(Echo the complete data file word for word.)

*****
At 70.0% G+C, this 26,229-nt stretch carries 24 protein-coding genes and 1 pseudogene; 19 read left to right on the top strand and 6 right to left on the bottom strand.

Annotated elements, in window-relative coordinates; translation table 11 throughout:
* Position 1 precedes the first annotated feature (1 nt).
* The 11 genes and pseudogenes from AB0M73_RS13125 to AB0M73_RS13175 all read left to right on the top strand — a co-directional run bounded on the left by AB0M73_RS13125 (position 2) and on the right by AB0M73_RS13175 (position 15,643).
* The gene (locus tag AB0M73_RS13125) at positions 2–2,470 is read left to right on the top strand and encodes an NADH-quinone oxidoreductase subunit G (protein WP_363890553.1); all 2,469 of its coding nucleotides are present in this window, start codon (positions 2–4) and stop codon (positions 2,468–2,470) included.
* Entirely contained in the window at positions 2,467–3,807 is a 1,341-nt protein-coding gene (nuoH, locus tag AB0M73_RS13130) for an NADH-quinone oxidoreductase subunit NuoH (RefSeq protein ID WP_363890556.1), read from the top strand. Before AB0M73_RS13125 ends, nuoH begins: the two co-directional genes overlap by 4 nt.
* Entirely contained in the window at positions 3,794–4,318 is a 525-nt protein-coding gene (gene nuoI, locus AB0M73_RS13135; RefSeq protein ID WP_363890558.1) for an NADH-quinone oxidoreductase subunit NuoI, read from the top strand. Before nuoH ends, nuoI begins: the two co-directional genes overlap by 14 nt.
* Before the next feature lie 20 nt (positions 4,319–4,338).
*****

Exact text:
At 70.0% G+C, this 26,229-nt stretch carries 24 protein-coding genes and 1 pseudogene; 19 read left to right on the top strand and 6 right to left on the bottom strand.

Annotated elements, in window-relative coordinates; translation table 11 throughout:
* Position 1 precedes the first annotated feature (1 nt).
* The 11 genes and pseudogenes from AB0M73_RS13125 to AB0M73_RS13175 all read left to right on the top strand — a co-directional run bounded on the left by AB0M73_RS13125 (position 2) and on the right by AB0M73_RS13175 (position 15,643).
* The gene (locus tag AB0M73_RS13125) at positions 2–2,470 is read left to right on the top strand and encodes an NADH-quinone oxidoreductase subunit G (protein WP_363890553.1); all 2,469 of its coding nucleotides are present in this window, start codon (positions 2–4) and stop codon (positions 2,468–2,470) included.
* Entirely contained in the window at positions 2,467–3,807 is a 1,341-nt protein-coding gene (nuoH, locus tag AB0M73_RS13130) for an NADH-quinone oxidoreductase subunit NuoH (RefSeq protein ID WP_363890556.1), read from the top strand. Before AB0M73_RS13125 ends, nuoH begins: the two co-directional genes overlap by 4 nt.
* Entirely contained in the window at positions 3,794–4,318 is a 525-nt protein-coding gene (gene nuoI, locus AB0M73_RS13135; RefSeq protein ID WP_363890558.1) for an NADH-quinone oxidoreductase subunit NuoI, read from the top strand. Before nuoH ends, nuoI begins: the two co-directional genes overlap by 14 nt.
* Before the next feature lie 20 nt (positions 4,319–4,338).